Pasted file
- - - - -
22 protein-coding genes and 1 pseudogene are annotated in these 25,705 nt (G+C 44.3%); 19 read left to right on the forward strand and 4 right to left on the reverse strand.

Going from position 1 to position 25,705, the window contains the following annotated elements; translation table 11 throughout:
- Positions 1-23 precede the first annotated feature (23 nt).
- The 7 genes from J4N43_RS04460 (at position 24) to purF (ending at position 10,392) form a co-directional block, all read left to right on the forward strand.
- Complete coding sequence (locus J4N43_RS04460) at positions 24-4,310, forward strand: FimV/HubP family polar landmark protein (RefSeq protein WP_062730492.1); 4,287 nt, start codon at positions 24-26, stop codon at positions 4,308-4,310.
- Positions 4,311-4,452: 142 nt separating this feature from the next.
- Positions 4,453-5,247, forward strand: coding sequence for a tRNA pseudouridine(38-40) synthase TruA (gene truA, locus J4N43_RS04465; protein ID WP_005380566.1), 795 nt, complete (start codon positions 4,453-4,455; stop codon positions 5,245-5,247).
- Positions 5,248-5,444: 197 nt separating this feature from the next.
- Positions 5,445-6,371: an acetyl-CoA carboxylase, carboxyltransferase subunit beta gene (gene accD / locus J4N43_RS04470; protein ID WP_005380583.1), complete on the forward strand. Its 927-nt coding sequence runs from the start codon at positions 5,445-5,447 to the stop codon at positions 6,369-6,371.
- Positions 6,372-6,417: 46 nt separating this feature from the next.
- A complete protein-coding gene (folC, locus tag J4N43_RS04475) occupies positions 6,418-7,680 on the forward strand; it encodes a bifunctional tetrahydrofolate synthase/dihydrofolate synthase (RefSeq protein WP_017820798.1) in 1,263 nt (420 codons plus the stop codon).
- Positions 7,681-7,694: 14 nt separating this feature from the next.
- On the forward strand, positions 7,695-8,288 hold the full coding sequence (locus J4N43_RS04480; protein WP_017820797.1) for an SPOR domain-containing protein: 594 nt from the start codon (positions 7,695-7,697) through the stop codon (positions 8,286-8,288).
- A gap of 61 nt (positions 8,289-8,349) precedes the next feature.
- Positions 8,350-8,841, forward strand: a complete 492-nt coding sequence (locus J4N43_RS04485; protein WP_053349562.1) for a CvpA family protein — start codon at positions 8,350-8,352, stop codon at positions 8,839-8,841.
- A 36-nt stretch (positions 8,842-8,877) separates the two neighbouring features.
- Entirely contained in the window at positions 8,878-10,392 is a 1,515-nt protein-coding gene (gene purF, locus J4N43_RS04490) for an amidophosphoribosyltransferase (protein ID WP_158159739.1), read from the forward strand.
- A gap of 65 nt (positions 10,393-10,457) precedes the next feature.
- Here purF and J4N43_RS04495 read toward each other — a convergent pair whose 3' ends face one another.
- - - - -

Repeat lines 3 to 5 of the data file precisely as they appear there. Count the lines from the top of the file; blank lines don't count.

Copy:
- Positions 1-23 precede the first annotated feature (23 nt).
- The 7 genes from J4N43_RS04460 (at position 24) to purF (ending at position 10,392) form a co-directional block, all read left to right on the forward strand.
- Complete coding sequence (locus J4N43_RS04460) at positions 24-4,310, forward strand: FimV/HubP family polar landmark protein (RefSeq protein WP_062730492.1); 4,287 nt, start codon at positions 24-26, stop codon at positions 4,308-4,310.